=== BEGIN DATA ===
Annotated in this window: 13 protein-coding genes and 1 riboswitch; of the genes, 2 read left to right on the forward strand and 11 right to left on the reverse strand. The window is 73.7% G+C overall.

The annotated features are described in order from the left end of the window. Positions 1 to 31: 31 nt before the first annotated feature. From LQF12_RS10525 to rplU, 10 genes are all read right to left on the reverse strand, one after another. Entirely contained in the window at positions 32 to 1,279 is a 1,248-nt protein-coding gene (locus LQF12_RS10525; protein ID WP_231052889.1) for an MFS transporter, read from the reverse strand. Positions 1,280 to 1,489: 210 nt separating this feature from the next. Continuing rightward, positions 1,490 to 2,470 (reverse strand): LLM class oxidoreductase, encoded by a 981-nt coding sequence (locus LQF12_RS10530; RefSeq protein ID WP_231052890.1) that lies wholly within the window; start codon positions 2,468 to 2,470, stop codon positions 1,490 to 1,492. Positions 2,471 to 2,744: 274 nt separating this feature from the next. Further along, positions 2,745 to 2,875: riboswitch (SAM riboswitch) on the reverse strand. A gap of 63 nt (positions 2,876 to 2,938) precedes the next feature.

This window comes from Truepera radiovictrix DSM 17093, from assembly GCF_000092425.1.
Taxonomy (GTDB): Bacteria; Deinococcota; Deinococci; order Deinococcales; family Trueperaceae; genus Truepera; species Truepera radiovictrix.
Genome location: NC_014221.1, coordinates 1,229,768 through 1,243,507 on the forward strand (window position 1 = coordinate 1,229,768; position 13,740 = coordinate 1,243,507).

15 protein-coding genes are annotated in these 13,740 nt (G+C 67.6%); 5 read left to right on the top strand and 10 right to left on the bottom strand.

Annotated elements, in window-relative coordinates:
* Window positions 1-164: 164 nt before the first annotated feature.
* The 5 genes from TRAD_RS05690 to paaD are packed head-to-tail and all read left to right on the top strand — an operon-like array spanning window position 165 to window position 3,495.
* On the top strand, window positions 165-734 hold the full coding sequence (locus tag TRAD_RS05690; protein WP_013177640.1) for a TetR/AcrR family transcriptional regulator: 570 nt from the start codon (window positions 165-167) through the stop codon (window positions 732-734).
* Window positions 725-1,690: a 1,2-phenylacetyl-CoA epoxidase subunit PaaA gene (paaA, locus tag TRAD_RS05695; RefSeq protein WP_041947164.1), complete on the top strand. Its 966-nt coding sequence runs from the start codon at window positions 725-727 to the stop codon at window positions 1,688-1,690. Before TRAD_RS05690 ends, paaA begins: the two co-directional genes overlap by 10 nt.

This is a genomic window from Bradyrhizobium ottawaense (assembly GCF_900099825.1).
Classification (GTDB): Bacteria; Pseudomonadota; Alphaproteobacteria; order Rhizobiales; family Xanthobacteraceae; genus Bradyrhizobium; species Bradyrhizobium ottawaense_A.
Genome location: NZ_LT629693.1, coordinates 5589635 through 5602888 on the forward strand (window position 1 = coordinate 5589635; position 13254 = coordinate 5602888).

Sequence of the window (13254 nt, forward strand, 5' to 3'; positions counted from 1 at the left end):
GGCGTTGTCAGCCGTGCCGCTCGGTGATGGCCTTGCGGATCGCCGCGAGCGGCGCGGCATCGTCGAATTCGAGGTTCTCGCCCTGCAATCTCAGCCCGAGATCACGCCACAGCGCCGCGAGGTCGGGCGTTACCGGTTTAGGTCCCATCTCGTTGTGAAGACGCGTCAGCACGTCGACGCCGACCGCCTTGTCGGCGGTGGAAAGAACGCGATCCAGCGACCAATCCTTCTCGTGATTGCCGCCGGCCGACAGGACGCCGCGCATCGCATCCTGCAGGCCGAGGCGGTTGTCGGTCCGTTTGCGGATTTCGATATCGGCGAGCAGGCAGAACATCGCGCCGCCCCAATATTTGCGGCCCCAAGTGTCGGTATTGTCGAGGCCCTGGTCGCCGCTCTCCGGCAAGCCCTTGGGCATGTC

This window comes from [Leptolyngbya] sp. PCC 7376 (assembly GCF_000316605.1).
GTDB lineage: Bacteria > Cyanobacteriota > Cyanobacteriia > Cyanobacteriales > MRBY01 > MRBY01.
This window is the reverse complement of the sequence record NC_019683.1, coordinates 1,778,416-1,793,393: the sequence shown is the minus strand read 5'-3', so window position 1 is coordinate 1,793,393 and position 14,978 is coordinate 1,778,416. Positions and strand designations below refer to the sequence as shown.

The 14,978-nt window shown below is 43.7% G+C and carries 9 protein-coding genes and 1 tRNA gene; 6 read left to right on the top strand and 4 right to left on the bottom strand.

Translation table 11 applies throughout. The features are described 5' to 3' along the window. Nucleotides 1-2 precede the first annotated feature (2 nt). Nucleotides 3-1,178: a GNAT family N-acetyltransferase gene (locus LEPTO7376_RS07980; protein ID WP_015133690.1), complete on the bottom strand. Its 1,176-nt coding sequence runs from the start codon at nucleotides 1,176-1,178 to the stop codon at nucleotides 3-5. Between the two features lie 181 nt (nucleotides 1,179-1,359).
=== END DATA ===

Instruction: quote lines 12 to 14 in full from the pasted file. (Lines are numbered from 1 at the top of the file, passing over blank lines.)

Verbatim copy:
This is a genomic window from Bradyrhizobium ottawaense (assembly GCF_900099825.1).
Classification (GTDB): Bacteria; Pseudomonadota; Alphaproteobacteria; order Rhizobiales; family Xanthobacteraceae; genus Bradyrhizobium; species Bradyrhizobium ottawaense_A.
Genome location: NZ_LT629693.1, coordinates 5589635 through 5602888 on the forward strand (window position 1 = coordinate 5589635; position 13254 = coordinate 5602888).